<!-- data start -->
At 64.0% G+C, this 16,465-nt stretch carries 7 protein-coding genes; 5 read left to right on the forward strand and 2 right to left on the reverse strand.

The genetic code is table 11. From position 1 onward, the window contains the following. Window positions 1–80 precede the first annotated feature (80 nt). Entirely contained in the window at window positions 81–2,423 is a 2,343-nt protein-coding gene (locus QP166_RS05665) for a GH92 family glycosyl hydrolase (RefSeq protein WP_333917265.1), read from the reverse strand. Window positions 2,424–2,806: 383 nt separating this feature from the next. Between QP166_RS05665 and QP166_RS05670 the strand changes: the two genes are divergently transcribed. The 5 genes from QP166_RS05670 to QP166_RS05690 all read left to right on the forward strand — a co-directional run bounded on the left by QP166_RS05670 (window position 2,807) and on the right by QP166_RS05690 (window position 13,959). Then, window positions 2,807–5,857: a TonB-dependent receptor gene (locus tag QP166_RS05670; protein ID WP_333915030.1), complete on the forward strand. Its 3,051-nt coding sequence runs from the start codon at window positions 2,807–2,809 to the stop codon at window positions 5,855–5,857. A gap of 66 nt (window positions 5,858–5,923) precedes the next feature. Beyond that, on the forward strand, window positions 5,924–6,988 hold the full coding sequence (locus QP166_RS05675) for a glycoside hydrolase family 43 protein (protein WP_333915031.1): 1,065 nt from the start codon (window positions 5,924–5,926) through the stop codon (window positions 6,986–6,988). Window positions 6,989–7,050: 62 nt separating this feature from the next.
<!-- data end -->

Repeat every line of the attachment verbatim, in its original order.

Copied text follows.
At 64.0% G+C, this 16,465-nt stretch carries 7 protein-coding genes; 5 read left to right on the forward strand and 2 right to left on the reverse strand.

The genetic code is table 11. From position 1 onward, the window contains the following. Window positions 1–80 precede the first annotated feature (80 nt). Entirely contained in the window at window positions 81–2,423 is a 2,343-nt protein-coding gene (locus QP166_RS05665) for a GH92 family glycosyl hydrolase (RefSeq protein WP_333917265.1), read from the reverse strand. Window positions 2,424–2,806: 383 nt separating this feature from the next. Between QP166_RS05665 and QP166_RS05670 the strand changes: the two genes are divergently transcribed. The 5 genes from QP166_RS05670 to QP166_RS05690 all read left to right on the forward strand — a co-directional run bounded on the left by QP166_RS05670 (window position 2,807) and on the right by QP166_RS05690 (window position 13,959). Then, window positions 2,807–5,857: a TonB-dependent receptor gene (locus tag QP166_RS05670; protein ID WP_333915030.1), complete on the forward strand. Its 3,051-nt coding sequence runs from the start codon at window positions 2,807–2,809 to the stop codon at window positions 5,855–5,857. A gap of 66 nt (window positions 5,858–5,923) precedes the next feature. Beyond that, on the forward strand, window positions 5,924–6,988 hold the full coding sequence (locus QP166_RS05675) for a glycoside hydrolase family 43 protein (protein WP_333915031.1): 1,065 nt from the start codon (window positions 5,924–5,926) through the stop codon (window positions 6,986–6,988). Window positions 6,989–7,050: 62 nt separating this feature from the next.